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Covid-19: why the executive refuses to postpone the presidential election


Nicolas Beytout
, modified at

10:51 a.m., December 23, 2021

EDITORIAL

A very delicate political subject for Emmanuel Macron. Despite the spread of Covid-19, reinforced by the Omicron variant, government spokesman Gabriel Attal ruled out on Wednesday leaving the Council of Ministers a postponement of the presidential election of 2022. Editorial writer Nicolas Beytout underlines the difficulty for the executive to make the decision to postpone such an election in France.

An epidemic that has already upset electoral deadlines

The president therefore intervened during the council of ministers on Wednesday to rule out a postponement. A declaration made in a solemn setting in an attempt to wring the neck of a rumor that had swelled for three days. The reason is obviously the very rapid rise in power of the fifth, or the sixth wave, we do not know too much, of the Covid-19.

On two occasions already, this epidemic had shaken up an electoral meeting in France: the first time, it was in 2020 for the municipal authorities. The first round took place under surreal conditions of virtual confinement, and the second round had been postponed by several months. A scenario that was repeated on the occasion of the regional elections, which were to be held last March but which were postponed twice, mid-June then end-June.

A discussion on “voting methods”

So why not this time for the presidential election, if the sanitary conditions are not more fulfilled? This hypothesis gained consistency when the newspaper The Parisian revealed that the Minister of the Interior Gerald Darmanin, who is in charge of the organization of the elections, had asked the Constitutional Council to, it is said in his entourage, “to discuss the modalities of the poll in the health context”. Hey, the voting methods?

So there is a hidden project, some sharp and suspicious minds immediately concluded. Gabriel Attal, the spokesperson for the government, had denied, twice in unequivocal terms, the rumor was there. It therefore took the intervention of the Head of State to put an end to it and nip in the bud anything that might suggest that the government would flee the political debate and the campaign.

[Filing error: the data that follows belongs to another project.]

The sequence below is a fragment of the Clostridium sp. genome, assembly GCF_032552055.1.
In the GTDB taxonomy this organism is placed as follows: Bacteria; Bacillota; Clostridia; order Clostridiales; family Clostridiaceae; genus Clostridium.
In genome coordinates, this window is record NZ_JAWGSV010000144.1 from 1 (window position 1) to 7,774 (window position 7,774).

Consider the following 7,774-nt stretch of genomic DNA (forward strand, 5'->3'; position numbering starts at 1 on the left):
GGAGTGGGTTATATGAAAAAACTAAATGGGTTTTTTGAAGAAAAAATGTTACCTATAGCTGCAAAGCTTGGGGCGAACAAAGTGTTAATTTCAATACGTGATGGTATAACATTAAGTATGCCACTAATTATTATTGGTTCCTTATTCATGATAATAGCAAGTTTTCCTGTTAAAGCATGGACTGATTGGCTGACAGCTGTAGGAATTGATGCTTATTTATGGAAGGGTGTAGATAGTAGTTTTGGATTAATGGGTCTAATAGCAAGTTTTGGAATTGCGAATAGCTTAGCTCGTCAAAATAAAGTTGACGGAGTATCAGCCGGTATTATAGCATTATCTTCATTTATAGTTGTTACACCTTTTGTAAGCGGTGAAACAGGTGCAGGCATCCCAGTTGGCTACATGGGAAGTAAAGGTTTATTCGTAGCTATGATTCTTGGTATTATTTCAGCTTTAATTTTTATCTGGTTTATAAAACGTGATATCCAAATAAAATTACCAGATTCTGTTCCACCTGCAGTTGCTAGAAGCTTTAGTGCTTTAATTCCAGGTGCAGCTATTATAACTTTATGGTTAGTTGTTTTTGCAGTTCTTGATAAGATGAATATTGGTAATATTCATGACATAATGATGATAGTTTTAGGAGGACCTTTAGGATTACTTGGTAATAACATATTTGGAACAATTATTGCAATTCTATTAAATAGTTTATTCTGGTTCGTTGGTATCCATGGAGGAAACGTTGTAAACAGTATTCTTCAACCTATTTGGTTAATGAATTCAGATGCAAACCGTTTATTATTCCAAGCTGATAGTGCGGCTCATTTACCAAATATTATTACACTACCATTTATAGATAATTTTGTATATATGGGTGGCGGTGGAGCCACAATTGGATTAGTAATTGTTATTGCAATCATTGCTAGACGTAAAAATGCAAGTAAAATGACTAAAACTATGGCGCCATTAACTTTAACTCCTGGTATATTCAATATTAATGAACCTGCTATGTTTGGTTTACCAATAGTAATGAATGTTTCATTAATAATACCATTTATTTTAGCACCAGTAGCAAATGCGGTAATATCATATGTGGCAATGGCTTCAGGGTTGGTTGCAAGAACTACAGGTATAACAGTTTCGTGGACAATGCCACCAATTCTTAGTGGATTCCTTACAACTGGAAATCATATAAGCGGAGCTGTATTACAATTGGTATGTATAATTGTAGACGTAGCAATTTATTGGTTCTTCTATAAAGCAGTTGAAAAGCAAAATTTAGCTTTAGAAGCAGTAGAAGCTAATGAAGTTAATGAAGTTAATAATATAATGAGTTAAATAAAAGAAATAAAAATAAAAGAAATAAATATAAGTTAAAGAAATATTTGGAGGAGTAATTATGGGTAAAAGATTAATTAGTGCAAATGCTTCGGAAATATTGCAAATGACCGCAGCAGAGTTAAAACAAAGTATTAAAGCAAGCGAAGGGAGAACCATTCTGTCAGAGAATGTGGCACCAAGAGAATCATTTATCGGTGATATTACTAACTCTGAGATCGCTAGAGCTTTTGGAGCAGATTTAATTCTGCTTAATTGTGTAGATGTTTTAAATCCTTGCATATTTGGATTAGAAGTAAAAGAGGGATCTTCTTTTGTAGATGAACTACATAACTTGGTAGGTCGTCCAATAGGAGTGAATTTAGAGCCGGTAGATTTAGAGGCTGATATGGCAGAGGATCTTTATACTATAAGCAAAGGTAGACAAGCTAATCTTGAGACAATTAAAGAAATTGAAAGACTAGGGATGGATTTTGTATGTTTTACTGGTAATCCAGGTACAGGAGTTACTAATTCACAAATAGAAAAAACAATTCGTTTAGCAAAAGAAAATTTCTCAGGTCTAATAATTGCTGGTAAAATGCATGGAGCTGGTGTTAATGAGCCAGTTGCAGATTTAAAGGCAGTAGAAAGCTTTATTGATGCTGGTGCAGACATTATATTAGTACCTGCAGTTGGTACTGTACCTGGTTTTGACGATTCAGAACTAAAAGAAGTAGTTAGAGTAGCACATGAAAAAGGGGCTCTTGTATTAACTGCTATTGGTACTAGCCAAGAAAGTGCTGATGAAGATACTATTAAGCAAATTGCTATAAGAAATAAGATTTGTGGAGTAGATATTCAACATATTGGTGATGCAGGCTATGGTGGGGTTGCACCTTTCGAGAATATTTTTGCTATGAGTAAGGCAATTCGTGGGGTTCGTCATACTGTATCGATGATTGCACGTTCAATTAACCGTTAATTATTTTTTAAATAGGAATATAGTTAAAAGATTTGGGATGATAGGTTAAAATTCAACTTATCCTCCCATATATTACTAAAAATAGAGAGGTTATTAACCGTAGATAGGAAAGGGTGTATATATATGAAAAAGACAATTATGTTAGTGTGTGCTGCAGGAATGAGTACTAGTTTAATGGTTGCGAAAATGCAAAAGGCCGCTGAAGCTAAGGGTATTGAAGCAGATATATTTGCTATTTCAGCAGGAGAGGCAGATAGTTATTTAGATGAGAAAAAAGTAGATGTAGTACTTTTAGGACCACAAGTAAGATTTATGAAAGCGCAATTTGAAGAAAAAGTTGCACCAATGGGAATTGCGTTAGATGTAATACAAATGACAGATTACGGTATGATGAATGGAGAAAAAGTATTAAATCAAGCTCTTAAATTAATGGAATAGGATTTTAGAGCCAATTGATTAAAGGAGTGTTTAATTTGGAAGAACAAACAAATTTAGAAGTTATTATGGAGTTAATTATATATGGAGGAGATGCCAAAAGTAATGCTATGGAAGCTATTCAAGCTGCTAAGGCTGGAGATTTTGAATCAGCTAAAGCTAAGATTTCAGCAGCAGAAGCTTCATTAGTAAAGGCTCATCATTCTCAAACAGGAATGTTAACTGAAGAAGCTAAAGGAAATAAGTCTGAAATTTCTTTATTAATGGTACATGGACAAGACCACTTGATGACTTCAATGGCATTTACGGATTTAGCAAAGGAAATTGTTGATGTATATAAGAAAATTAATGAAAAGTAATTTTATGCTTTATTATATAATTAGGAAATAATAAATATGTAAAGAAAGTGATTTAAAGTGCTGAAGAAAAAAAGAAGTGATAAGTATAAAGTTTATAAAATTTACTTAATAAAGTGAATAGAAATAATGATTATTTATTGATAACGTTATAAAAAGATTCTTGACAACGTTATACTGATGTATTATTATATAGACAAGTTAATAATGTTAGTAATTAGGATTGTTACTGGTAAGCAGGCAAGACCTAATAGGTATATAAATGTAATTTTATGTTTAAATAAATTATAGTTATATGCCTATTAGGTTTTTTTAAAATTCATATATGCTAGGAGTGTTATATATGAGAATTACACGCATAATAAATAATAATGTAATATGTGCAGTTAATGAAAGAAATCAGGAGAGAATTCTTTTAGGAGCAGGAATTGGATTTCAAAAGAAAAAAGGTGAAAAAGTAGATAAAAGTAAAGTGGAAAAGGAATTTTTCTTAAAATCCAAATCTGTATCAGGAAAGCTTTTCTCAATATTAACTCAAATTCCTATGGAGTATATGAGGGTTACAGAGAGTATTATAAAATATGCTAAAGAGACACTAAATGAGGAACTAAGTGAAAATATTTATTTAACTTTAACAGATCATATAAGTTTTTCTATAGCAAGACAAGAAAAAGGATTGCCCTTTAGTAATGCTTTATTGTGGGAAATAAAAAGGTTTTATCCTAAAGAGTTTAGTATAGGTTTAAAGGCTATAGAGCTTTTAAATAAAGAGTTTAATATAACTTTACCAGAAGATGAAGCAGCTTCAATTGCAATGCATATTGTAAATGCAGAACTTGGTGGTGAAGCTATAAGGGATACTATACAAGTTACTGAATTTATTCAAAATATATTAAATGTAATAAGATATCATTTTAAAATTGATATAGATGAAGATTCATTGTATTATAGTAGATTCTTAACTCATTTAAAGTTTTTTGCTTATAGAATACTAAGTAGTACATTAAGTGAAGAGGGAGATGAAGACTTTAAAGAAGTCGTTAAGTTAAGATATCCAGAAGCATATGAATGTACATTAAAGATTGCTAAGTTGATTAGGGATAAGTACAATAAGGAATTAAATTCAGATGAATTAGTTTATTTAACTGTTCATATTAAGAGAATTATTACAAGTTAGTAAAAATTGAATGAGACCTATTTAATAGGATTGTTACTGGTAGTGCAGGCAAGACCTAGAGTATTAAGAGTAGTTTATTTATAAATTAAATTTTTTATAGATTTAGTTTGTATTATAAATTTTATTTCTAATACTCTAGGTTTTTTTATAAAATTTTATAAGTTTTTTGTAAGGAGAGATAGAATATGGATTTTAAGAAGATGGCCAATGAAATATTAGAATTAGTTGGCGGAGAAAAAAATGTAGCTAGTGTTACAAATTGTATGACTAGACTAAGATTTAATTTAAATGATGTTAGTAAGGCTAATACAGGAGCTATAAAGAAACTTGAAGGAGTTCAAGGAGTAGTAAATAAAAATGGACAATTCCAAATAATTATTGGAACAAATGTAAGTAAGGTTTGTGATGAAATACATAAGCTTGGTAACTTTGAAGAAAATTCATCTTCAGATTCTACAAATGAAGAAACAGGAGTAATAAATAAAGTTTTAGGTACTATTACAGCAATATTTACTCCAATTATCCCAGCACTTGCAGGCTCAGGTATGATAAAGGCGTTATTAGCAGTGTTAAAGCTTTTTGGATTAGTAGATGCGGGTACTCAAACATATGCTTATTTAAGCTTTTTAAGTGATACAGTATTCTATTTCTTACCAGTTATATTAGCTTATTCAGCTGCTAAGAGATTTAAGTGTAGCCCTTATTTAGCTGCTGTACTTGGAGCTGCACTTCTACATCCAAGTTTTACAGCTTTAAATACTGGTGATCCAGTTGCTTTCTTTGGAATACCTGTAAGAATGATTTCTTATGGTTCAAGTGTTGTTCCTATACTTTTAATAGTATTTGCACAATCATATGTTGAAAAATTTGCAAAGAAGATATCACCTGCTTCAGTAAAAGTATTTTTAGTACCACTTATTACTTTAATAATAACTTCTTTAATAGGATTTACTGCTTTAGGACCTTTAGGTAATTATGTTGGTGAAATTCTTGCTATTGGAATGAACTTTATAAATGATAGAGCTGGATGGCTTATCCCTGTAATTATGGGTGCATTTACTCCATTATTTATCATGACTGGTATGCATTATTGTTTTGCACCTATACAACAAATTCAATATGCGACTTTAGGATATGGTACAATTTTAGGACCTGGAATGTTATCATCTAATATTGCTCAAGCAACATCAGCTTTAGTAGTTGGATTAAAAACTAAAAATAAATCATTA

The complex revision of the Constitution

But, in the current state of the law, legally, this does not seem to be a possibility. The Constitution provides for three cases of total or partial postponement of the presidential election, but each time, it is linked to the unavailability or disappearance of a candidate. This means that to get around it, it would be necessary to revise the Constitution as a matter of extreme urgency, as much to say that it would be quite a barnum. Above all, it would instantly become a huge subject of political controversy.

The candidates who are already launched in their campaign would see their schedules upset, and the one who has not yet declared himself – Emmanuel Macron – would have all the benefit of the one who controls the situation and remains in power beyond the end of his mandate. Because, of course, extending the mandate of a mayor or a regional councilor, as we have done for the past 2 years, does not have the same scope as leaving a head of state in place . It would be a huge democratic challenge.

France as destitute as for the municipal elections

If France were completely unable to vote, for example with lockdown or other health restrictions, that would also be a political problem. The country is today as destitute as it was for the municipal and regional ones. Nothing has been done to consider this hypothesis, and apart from a few tests on the occasion of the vote of French people living abroad, nothing substantial has been done to study alternative solutions.

They do exist, however, and are mostly applied in large democratic countries. I am thinking of advance voting, postal voting, or internet voting. For the moment, France has always postponed serious examination of these avenues, considering that the technology presented too many risks. So here is a country in which an incalculable number of citizens manage their bank accounts, pay their taxes, do part of their dealings via the Internet, but who would be unable to vote for such and such?

Not everyone has the Internet, it is explained. That’s right, so postal voting can avoid queues outside polling stations. The reality is that for this subject, as for everything relating to the reform of institutions, Emmanuel Macron has not fulfilled his promises. Nothing has happened in this area during the entire five-year term. And the Covid risks making us pay for it.



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